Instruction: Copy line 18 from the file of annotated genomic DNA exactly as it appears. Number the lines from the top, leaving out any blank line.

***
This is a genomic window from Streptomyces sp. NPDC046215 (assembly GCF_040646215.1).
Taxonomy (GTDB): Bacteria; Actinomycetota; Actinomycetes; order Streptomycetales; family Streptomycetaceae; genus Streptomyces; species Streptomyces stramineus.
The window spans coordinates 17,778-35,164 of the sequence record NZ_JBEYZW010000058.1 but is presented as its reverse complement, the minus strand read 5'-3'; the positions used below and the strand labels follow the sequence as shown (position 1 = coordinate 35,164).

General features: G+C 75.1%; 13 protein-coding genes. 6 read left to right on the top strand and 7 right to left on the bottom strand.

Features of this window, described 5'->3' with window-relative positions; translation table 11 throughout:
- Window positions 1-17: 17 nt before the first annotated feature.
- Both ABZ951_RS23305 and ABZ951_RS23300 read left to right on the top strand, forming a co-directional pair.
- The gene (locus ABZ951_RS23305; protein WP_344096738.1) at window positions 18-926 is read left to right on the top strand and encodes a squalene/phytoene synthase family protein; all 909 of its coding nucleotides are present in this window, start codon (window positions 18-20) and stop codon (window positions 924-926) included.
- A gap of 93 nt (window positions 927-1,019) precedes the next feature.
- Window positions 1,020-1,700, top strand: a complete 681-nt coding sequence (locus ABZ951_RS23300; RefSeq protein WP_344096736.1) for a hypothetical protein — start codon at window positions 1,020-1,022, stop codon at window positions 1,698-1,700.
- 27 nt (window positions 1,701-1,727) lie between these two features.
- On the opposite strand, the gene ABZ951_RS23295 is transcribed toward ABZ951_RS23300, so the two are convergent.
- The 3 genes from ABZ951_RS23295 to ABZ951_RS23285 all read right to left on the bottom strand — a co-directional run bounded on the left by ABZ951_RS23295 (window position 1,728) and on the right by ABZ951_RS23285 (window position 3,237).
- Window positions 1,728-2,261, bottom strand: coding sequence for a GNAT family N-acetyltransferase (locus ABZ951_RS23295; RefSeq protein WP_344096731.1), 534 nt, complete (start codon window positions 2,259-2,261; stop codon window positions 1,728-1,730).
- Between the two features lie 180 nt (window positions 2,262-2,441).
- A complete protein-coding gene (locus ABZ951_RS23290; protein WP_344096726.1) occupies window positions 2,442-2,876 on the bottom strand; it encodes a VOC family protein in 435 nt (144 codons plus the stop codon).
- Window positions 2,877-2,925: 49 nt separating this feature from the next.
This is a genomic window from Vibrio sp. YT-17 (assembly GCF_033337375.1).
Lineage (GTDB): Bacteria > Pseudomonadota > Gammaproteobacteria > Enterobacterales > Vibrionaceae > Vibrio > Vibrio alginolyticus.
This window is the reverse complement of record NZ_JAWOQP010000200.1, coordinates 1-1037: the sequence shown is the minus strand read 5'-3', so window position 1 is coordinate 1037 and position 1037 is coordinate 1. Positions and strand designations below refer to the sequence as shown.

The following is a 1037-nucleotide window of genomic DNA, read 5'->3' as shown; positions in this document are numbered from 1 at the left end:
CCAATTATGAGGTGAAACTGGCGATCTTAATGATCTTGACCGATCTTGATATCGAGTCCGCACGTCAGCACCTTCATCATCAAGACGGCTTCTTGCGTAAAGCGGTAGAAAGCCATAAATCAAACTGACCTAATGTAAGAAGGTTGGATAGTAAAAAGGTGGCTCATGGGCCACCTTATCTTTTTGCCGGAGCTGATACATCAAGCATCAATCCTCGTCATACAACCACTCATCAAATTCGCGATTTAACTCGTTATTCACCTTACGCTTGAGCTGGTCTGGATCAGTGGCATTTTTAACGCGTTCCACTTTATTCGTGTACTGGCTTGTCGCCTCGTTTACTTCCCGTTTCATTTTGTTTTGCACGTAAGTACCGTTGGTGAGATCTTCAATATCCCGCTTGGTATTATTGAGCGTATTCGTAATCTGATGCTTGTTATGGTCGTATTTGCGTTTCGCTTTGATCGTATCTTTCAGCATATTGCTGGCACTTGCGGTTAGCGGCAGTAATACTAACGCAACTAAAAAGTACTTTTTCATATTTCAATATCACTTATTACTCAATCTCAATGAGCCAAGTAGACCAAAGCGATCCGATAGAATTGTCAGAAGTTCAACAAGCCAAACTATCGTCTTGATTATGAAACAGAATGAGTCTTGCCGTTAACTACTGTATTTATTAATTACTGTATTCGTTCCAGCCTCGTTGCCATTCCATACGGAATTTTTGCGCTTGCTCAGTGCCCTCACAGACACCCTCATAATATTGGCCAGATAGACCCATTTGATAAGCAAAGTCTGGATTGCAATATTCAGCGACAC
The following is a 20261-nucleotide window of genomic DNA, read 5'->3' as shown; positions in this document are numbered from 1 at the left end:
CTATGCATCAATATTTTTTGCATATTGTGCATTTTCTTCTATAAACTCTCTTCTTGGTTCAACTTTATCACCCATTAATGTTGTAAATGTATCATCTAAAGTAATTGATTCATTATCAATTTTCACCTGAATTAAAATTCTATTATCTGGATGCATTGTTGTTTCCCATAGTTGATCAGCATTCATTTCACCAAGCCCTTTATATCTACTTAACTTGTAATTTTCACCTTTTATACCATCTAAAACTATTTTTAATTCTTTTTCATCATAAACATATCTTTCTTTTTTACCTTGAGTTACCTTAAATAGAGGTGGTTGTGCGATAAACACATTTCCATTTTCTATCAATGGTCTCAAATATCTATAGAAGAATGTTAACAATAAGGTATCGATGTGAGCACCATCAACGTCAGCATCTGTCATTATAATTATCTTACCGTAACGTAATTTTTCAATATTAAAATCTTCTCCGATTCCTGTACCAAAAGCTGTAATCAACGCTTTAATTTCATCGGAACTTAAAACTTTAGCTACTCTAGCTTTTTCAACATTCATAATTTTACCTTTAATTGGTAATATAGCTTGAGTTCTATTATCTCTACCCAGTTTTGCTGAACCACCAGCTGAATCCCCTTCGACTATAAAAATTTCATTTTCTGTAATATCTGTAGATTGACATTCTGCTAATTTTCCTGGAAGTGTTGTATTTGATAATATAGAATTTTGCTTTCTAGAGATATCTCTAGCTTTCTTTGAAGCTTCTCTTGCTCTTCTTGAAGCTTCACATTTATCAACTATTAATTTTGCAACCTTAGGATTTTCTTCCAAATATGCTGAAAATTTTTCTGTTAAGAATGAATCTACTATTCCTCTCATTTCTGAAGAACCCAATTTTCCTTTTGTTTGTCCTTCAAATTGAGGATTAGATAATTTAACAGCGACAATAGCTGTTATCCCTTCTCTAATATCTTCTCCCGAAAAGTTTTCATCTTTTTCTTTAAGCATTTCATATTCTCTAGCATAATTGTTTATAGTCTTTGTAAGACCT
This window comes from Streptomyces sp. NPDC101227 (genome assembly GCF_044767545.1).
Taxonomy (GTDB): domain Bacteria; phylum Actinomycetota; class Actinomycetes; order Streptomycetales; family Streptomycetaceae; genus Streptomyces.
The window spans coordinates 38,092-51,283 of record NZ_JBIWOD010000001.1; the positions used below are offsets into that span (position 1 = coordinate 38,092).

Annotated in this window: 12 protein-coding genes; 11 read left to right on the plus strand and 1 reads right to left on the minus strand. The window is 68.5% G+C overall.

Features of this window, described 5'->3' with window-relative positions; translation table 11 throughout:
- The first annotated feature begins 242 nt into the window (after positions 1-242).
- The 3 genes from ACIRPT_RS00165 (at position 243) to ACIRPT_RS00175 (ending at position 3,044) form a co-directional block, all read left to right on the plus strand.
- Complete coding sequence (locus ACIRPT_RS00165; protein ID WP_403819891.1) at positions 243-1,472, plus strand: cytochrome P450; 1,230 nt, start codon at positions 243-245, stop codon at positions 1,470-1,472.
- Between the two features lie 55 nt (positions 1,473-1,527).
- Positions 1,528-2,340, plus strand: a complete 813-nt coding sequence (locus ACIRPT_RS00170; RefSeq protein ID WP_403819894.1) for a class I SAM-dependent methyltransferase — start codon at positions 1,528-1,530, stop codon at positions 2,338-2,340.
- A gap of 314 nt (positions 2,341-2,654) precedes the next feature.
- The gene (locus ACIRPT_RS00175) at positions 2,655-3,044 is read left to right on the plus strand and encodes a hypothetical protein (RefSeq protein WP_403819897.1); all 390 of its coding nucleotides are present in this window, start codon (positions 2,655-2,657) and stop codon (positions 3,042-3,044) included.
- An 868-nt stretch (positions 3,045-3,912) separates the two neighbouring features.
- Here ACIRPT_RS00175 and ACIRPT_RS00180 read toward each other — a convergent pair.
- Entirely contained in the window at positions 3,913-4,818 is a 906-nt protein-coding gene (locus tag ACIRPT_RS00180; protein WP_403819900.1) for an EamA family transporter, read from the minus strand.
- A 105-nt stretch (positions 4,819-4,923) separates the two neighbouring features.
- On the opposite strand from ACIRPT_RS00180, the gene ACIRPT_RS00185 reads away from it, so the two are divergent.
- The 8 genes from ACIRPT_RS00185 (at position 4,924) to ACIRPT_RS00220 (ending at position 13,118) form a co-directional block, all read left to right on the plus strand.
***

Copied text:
This is a genomic window from Vibrio sp. YT-17 (assembly GCF_033337375.1).